Clinician scientists based at the Centre for Cancer Immunology have shown a rare form of cancer can be treated with a drug that’s already available on the NHS.
Hairy Cell Leukaemia (HCL) is a chronic leukaemia and gets its name from the tiny, hair-like projections on the cell’s surface. Current treatment is usually chemotherapy which has many side effects and does not eradicate the disease completely.
Professor Francesco Forconi, professor of Haematology at the University of Southampton and haematologist at University Hospital Southampton NHS Foundation trust, observed that HCL have mechanisms, making the hairy cells unable die, but can specifically be targeted by Venetoclax, a drug already used to treat other blood cancers and has fewer side effects. He has treated the first HCL patient with this drug.
Professor Forconi hopes the case, which has been published in the New England Journal of Medicine (NEJM) will open conversations between the pharma industry, clinicians and clinical trial specialists and lead to more studies in HCL patients.
David Halford, from Southampton, was diagnosed with HCL in 2007 after he felt unwell. “I thought I had a chest infection,” he said. “But has soon as the doctor saw me, he sent me straight to hospital. I was shocked when they told me it was cancer. I just wanted to go home, but they wouldn’t let me. I had to have an immediate blood transfusion before starting the chemotherapy. I just kept thinking ‘how long have I got?’ It was so scary.”
David had several rounds of chemotherapy which put the disease under control for some time but had a lot of side effects including sickness and extreme fatigue. He had to have six months off being a postman, a job he loves and has now done for 29 years.
In 2018 however, David began to feel unwell again and scans revealed the cancer had returned. This time, David did not want chemotherapy and Professor Forconi proposed Venetoclax.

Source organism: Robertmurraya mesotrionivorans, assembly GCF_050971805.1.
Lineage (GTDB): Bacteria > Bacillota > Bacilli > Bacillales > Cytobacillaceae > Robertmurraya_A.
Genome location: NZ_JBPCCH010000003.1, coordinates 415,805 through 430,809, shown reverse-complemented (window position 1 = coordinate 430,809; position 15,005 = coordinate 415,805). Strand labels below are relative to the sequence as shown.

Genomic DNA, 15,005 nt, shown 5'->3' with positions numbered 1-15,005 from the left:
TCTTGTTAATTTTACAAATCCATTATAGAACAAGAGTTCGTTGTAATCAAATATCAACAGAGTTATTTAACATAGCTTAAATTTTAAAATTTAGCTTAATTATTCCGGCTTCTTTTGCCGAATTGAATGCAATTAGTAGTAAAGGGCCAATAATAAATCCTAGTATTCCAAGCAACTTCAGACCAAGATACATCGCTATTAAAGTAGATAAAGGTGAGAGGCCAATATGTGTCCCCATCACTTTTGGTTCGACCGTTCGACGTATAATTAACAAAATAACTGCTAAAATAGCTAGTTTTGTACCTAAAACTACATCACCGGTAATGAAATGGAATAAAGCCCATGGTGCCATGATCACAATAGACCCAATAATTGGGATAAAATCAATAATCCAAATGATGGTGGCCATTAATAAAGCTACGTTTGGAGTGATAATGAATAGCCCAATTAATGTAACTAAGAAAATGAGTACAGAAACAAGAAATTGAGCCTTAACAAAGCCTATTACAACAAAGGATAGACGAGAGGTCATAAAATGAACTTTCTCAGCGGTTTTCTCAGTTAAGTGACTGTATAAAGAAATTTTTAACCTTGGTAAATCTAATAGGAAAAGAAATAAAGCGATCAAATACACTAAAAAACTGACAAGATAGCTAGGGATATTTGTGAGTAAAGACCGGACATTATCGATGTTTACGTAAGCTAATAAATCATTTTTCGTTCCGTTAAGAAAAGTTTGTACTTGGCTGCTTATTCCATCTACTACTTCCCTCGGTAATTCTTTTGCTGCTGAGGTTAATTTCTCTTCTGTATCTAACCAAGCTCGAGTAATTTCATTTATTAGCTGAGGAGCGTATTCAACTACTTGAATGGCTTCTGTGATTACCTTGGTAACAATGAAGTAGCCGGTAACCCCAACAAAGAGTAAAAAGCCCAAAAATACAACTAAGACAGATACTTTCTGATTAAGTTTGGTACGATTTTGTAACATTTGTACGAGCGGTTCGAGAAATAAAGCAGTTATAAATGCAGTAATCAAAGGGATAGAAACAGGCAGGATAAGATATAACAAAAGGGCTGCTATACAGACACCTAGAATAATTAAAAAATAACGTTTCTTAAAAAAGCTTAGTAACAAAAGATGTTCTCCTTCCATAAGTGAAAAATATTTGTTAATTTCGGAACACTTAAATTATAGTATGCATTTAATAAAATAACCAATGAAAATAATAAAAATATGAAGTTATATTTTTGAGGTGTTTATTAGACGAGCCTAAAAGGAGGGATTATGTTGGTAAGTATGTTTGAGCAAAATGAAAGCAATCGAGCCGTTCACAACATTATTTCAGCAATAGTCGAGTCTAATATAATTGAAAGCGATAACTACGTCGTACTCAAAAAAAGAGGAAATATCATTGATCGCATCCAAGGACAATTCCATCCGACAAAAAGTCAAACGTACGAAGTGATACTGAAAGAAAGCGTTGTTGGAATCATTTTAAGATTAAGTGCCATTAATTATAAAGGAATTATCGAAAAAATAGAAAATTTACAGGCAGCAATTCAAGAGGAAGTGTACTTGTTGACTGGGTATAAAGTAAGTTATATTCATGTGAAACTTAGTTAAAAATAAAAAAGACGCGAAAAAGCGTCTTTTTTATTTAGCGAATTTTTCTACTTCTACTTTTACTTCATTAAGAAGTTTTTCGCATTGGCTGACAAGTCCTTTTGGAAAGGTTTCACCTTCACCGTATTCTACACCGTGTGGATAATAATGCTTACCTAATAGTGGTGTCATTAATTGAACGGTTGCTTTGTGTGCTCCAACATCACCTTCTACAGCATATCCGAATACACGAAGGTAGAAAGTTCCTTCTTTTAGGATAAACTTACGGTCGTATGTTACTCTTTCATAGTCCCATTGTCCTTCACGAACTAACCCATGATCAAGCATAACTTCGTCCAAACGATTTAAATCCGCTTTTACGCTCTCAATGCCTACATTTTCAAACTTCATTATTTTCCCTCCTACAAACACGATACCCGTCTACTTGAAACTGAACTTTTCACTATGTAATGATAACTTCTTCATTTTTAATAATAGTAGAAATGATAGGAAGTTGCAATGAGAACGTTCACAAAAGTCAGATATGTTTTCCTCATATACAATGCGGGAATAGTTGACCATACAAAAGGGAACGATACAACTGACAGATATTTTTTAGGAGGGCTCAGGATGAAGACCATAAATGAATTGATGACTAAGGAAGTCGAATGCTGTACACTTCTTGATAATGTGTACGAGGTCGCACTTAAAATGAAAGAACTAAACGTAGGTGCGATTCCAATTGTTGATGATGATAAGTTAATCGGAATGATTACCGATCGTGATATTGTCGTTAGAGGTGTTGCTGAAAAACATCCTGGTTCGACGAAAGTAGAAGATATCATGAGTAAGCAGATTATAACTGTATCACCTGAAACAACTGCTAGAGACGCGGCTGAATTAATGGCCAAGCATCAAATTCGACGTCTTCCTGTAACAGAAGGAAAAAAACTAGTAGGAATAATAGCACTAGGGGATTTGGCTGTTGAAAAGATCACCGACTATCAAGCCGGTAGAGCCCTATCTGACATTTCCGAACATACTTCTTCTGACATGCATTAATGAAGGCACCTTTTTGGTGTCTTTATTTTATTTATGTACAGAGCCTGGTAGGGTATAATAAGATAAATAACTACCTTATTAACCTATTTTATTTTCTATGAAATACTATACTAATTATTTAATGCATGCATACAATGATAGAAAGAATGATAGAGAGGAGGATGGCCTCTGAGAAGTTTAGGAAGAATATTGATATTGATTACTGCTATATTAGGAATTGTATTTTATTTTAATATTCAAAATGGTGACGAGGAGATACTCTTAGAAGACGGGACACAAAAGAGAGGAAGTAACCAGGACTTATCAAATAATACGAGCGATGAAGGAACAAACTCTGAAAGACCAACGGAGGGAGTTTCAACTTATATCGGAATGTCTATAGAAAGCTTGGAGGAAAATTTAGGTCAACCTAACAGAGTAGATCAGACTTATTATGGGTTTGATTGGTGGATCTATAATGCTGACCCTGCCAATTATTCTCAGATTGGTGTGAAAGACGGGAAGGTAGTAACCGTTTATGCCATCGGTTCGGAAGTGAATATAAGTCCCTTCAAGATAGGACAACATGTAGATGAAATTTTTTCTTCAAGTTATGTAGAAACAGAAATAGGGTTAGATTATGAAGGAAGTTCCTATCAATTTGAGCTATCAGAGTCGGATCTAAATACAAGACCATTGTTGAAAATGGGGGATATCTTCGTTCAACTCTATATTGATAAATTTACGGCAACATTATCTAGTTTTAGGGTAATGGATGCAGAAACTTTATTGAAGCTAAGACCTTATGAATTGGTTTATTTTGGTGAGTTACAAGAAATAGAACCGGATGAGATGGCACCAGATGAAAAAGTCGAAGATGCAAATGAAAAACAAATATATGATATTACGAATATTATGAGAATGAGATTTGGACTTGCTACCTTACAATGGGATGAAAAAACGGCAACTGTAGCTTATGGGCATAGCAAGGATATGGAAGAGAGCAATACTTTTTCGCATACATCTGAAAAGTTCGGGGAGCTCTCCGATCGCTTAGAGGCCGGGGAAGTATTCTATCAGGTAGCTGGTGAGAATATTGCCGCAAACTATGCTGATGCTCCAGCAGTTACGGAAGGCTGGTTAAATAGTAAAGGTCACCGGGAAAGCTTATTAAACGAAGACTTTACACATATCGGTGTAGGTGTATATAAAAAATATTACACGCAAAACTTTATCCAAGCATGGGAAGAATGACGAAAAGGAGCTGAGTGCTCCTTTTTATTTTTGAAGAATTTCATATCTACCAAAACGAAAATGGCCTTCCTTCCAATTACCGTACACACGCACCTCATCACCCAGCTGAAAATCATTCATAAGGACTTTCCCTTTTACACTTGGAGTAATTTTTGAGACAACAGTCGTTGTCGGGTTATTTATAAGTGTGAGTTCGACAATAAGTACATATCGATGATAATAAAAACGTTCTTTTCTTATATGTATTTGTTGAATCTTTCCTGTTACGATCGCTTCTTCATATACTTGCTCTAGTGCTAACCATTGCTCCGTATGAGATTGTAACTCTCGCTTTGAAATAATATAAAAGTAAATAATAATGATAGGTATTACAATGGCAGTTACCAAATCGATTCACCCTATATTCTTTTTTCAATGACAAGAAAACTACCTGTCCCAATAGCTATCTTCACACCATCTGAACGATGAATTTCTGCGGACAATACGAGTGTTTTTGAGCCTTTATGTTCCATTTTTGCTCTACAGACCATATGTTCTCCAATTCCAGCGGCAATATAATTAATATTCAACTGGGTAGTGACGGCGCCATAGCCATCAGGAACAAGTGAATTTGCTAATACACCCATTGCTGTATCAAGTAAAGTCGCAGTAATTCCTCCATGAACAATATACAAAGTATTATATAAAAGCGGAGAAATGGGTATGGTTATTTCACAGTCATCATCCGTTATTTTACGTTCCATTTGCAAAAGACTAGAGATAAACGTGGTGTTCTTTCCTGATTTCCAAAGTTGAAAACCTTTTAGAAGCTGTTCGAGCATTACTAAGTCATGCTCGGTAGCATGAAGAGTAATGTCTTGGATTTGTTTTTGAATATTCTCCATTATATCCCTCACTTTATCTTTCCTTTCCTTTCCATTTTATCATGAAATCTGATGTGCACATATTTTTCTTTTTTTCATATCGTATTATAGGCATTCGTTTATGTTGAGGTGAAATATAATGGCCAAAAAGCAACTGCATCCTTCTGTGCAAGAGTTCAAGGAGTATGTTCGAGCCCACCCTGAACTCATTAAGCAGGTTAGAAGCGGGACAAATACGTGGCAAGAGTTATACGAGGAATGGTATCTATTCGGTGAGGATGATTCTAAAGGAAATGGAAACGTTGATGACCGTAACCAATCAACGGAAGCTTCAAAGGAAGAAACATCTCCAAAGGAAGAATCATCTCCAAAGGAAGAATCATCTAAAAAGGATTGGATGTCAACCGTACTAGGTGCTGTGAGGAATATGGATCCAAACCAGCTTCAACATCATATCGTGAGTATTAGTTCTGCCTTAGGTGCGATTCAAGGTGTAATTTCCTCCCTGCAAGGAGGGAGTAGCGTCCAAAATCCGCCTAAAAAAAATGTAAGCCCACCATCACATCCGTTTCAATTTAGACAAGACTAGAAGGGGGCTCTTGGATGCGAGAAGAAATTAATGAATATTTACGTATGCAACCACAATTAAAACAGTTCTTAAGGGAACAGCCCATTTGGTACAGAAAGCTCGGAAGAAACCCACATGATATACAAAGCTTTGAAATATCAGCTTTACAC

He explained: “Patients with HCL are usually treated with a type of chemotherapy called purine analogues, but it can be toxic and does not eradicate the disease completely. Patients can also benefit from specific inhibitors of BRAF, a protein that helps HCL cells grow. However, these are not available on the NHS and even when they are used, again they do not kill the disease completely.
“Venetoclax works by blocking another protein in HCL called Bcl2, which protects the cancer cells from being destroyed. Venetoclax stops Bcl2 from working and kills the cells. Importantly, it does this with very little side effects for the patient. We were thrilled to see it work so well in David.”
After just five weeks of taking Venetoclax in tablet form, David was feeling much better, and amazingly tests showed he was in remission, which meant he could go back to his post rounds.
“I couldn’t believe it,” David said. “I thought I would have to have another six months off work, but it was absolutely amazing to be back after five weeks. The experience was completely different to the treatment before. I hardly experienced any side effects. The treatment was brilliant as were all the medical staff at the hospital. They are wonderful people who work so hard.”
The University of Southampton is an international centre of excellence for HCL. Together with Ohio State University and Royal Marsden Hospital, Southampton researchers are developing a registry on HCL to enable researchers to study HCL in ways not previously possible given the rarity of the disease. The registry will collect patient data and help researchers identify new trends in patient outcomes, discover previously unknown complications of the disease, and design clinical trials for new therapies until a cure is discovered.
Professor Forconi added: “David was an excellent example of showing how we can use other drugs to treat rare diseases. I hope that our ongoing conversations between pharma and clinicians will lead to meaningful plans to do more research and clinical trials into how we can help people with this rare form of cancer.”